Finally, I’ve understood something very simple: my body was part of the film itself. My film was a kind of body; all my oeuvre in 8mm formed a great body full of different small spirits that ended up being a kind of tomb, since I’ve always been constructing my own death. Stone by stone you build your tomb, and film by film I’ve realized the mausoleum of my own cinema. When the 8mm film stock disappeared, it was a happy event for me, since it marked the final stage of the construction of this “tomb”. Now I can go out and project these films from outside, they are part of a clean tomb, made out of purity, films where I always followed the same path.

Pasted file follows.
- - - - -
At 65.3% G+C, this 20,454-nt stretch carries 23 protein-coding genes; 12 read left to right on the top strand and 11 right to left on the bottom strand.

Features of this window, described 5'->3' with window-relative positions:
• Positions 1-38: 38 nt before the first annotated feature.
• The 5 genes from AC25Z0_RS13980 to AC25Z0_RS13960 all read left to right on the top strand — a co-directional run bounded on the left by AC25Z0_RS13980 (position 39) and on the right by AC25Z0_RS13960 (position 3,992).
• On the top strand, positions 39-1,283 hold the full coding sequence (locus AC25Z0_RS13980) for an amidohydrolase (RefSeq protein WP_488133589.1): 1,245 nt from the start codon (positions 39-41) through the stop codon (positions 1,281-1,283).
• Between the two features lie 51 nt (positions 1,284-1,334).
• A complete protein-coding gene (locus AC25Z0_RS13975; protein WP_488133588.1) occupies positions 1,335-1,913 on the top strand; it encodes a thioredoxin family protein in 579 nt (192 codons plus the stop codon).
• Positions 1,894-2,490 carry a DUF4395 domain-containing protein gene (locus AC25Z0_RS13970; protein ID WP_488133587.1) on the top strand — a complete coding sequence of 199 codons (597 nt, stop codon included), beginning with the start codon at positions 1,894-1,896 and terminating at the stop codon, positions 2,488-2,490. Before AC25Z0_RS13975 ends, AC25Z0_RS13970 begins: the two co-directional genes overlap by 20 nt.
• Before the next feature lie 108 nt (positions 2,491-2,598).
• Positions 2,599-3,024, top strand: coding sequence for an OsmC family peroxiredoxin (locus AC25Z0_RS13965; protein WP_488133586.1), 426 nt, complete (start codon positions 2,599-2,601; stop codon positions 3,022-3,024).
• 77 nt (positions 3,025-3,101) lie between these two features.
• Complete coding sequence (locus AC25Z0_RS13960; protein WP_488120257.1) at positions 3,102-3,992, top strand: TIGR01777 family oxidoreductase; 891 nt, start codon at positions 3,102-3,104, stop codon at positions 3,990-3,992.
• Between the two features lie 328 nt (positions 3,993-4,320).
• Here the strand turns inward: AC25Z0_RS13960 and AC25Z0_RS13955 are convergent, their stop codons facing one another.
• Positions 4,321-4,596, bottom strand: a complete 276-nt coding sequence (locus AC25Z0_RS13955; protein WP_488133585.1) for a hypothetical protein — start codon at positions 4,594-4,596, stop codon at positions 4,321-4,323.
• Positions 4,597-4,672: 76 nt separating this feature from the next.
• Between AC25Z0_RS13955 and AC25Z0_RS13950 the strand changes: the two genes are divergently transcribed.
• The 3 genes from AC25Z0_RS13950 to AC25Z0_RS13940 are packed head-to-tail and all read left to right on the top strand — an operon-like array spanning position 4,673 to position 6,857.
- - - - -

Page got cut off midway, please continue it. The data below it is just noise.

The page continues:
The hand for me has many interesting things inside. In the first place, the lines: the lines of life, luck, and all those things that people know. But for me it went beyond that: a hand that opens and closes is a reproduction of the heart, which also opens and closes. In second place, this is a final mechanical act, the last act of the body, of the furthest points of the body that belongs to you. If you can touch something that can change your life, it is thanks to your hand. Giving a hand to a man can change your life. To eat, to pick up something, are gestures of something that is completely vital. People say that we have five senses, but I’ve always thought that there is an extra sense, the positive sense, meaning, a line drawn directly from your body to the cosmos, the stars, and an invisible line that connects it all. That’s precisely what Saint John of the Cross was talking about! Though I should mention however that I entered this world as an atheist, not believing in God, and insulting him even, and little by little I’ve seen the image of that that you can feel when you have faith in something superior, in something transparent that lives among us. My films have allowed me to look into that mirror and see the forces of nature. The hand is super important in my films because it is a tool that touches things, that penetrates things, that tries to touch things like the sun, the spirit, things that it will never be able to touch, but things that it can show. The hand is the tool that tries to touch those things that can’t be penetrated, the forces of nature and spirit.